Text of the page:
My uncle held on to his 56k modem for years. We tried, and tried, to persuade him to switch to broadband, but he was absolutely convinced that 56k was all that he would ever need or want. It wasn’t about the money, or the hassle, or an intentional desire to limit his internet use – he had a system that worked well enough, and didn’t see a reason to change it.
Until, of course, his modem broke, and it was faster and easier just to call the cable company and get a cable modem installed. As you might imagine, he was blown away when the web suddenly became something that could be used without constantly waiting and watching hourglass animations.
My uncle is smart, highly educated, urbane, witty. He isn’t an engineer, but he’s reasonably tech-savvy. It’s easy to laugh at the mistake, but you and I, and most everyone we know, are also holding on to something that’s way past its expiration date. It could be a tool, a technology, a process, a team, an aspect of your company’s culture, or the company itself.
- The engineer who eschews an IDE in favor of emacs or vim, because of the investment she’s put into her macros and her comfort with its commands
- The engineering manager who insists on spending half her time coding, even as her growing team’s needs start to suffer
- The CEO who refuses to fund an expansion of the operations team, even as the rest of the company and its operational needs swell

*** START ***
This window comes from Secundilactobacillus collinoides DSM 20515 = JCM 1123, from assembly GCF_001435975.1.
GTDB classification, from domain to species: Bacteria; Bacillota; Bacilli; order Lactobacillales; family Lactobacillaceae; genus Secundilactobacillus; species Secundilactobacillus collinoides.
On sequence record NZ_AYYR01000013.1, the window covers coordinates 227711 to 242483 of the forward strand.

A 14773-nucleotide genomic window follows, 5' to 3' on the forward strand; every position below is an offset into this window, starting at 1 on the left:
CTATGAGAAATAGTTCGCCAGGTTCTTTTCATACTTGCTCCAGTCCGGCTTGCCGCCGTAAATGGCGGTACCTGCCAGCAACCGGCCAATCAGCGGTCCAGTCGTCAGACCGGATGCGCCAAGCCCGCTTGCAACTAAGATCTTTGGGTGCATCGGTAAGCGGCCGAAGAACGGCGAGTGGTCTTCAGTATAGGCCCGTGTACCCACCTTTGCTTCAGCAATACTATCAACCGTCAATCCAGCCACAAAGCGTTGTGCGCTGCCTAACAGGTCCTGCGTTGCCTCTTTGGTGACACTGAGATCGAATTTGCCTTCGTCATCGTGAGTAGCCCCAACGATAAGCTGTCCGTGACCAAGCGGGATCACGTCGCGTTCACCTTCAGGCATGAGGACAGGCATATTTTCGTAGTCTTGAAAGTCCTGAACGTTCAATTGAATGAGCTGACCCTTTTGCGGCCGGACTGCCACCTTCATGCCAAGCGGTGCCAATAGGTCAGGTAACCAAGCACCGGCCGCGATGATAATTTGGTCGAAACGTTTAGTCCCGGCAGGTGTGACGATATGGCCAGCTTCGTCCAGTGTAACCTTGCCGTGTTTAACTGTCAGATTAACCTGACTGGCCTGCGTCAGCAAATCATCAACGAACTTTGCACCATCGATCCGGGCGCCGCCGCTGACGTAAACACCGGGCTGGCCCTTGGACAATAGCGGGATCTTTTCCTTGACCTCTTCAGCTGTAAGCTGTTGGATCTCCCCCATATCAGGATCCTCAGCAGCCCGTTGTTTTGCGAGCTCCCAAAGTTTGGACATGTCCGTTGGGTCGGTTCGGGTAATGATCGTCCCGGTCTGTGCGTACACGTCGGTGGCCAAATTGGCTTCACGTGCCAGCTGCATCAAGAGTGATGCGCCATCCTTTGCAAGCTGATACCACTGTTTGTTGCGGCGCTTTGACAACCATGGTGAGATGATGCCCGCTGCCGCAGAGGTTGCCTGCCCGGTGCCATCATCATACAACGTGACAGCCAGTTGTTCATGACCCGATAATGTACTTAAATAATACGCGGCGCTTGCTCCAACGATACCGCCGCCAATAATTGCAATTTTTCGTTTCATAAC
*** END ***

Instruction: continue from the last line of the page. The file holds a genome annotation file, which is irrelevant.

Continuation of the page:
- The project manager who continues to use Excel spreadsheets to track projects with increasingly complex interactions
- The engineer who stays at a company way past the point at which it’s her best option
In general, this happens with something that was a good choice, once. You got used to something, or have a sense of being locked in (I’m looking at you, emacs users), and got trapped in a local maxima. Sometimes, a certain enforced minimalism can be empowering (George R R Martin famously does his writing on a 30 year old word processor on a computer without spell-check or internet access), but generally only when it’s a conscious choice, not the result of a blind refusal to learn something new.
The funny thing is how easy this is to see in others, and how hard to see in yourself. I try to make a point of listening when someone tells me that there’s a better way, but you also can’t second guess yourself on everything and still manage to get anything done between waking and sleeping. It’s a tough balance, and it’s hard to shake the feeling that somehow, in ways I can’t even begin to guess, I’m still on dial-up.